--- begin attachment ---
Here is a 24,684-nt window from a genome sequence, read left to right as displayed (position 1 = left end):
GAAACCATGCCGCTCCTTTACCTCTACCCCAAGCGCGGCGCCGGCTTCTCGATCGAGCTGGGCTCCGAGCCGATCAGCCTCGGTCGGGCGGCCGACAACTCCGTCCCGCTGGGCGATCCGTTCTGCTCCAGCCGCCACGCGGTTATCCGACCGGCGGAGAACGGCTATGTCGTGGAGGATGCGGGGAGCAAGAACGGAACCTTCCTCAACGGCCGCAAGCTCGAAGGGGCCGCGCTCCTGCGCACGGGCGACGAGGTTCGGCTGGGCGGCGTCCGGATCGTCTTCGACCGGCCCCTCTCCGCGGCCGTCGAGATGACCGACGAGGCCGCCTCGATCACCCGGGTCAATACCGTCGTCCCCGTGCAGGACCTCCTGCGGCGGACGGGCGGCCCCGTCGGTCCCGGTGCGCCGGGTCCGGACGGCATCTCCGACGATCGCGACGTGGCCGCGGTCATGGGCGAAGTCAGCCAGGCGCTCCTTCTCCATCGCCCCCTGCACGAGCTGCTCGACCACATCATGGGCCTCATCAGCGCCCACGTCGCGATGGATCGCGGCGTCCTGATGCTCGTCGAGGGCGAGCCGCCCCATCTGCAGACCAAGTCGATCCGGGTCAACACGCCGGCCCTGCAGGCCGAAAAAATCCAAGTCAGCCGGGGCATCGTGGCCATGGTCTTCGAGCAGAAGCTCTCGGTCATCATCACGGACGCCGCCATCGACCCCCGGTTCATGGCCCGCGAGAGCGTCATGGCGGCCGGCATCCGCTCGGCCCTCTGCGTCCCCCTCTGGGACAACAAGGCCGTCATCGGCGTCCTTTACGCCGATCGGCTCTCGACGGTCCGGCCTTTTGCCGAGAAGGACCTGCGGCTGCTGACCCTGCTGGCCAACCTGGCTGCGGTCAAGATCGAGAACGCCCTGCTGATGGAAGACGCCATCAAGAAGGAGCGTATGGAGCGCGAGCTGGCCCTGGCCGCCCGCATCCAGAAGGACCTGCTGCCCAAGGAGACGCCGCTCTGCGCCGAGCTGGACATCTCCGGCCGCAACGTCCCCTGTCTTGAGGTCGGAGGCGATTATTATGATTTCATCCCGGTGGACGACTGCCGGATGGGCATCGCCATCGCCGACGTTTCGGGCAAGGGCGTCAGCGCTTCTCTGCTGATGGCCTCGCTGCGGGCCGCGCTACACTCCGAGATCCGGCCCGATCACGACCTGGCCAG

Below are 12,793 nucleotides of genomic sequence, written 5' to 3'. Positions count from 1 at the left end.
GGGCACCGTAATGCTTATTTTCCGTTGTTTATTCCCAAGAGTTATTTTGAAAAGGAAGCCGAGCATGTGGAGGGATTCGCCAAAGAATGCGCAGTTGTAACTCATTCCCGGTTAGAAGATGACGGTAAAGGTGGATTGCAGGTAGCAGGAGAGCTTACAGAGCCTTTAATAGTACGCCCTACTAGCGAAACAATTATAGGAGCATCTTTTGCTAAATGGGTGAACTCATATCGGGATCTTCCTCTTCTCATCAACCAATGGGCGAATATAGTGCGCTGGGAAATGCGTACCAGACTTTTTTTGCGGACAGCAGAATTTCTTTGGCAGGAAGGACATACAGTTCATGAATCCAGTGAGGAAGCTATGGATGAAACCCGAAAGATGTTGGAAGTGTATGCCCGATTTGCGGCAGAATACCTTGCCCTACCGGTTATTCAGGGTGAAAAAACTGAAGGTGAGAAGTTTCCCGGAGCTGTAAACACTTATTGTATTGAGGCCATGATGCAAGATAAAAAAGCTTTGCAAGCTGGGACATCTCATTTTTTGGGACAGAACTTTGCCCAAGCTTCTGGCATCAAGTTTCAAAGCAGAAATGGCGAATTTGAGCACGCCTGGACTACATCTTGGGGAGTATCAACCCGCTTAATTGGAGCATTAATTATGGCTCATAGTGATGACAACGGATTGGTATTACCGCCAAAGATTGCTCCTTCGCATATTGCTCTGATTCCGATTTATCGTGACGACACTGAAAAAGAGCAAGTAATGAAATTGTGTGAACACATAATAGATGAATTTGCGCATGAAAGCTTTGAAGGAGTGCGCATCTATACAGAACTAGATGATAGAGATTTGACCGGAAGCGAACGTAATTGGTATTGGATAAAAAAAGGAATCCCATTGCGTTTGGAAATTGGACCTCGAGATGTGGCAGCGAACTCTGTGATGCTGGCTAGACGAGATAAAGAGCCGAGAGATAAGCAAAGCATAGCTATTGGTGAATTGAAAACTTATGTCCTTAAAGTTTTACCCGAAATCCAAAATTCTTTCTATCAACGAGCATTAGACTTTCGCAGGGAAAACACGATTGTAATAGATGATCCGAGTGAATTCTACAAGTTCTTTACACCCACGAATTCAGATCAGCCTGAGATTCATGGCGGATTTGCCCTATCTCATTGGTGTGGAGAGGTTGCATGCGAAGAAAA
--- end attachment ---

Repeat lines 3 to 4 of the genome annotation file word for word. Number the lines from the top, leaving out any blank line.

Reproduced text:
Below are 12,793 nucleotides of genomic sequence, written 5' to 3'. Positions count from 1 at the left end.
GGGCACCGTAATGCTTATTTTCCGTTGTTTATTCCCAAGAGTTATTTTGAAAAGGAAGCCGAGCATGTGGAGGGATTCGCCAAAGAATGCGCAGTTGTAACTCATTCCCGGTTAGAAGATGACGGTAAAGGTGGATTGCAGGTAGCAGGAGAGCTTACAGAGCCTTTAATAGTACGCCCTACTAGCGAAACAATTATAGGAGCATCTTTTGCTAAATGGGTGAACTCATATCGGGATCTTCCTCTTCTCATCAACCAATGGGCGAATATAGTGCGCTGGGAAATGCGTACCAGACTTTTTTTGCGGACAGCAGAATTTCTTTGGCAGGAAGGACATACAGTTCATGAATCCAGTGAGGAAGCTATGGATGAAACCCGAAAGATGTTGGAAGTGTATGCCCGATTTGCGGCAGAATACCTTGCCCTACCGGTTATTCAGGGTGAAAAAACTGAAGGTGAGAAGTTTCCCGGAGCTGTAAACACTTATTGTATTGAGGCCATGATGCAAGATAAAAAAGCTTTGCAAGCTGGGACATCTCATTTTTTGGGACAGAACTTTGCCCAAGCTTCTGGCATCAAGTTTCAAAGCAGAAATGGCGAATTTGAGCACGCCTGGACTACATCTTGGGGAGTATCAACCCGCTTAATTGGAGCATTAATTATGGCTCATAGTGATGACAACGGATTGGTATTACCGCCAAAGATTGCTCCTTCGCATATTGCTCTGATTCCGATTTATCGTGACGACACTGAAAAAGAGCAAGTAATGAAATTGTGTGAACACATAATAGATGAATTTGCGCATGAAAGCTTTGAAGGAGTGCGCATCTATACAGAACTAGATGATAGAGATTTGACCGGAAGCGAACGTAATTGGTATTGGATAAAAAAAGGAATCCCATTGCGTTTGGAAATTGGACCTCGAGATGTGGCAGCGAACTCTGTGATGCTGGCTAGACGAGATAAAGAGCCGAGAGATAAGCAAAGCATAGCTATTGGTGAATTGAAAACTTATGTCCTTAAAGTTTTACCCGAAATCCAAAATTCTTTCTATCAACGAGCATTAGACTTTCGCAGGGAAAACACGATTGTAATAGATGATCCGAGTGAATTCTACAAGTTCTTTACACCCACGAATTCAGATCAGCCTGAGATTCATGGCGGATTTGCCCTATCTCATTGGTGTGGAGAGGTTGCATGCGAAGAAAA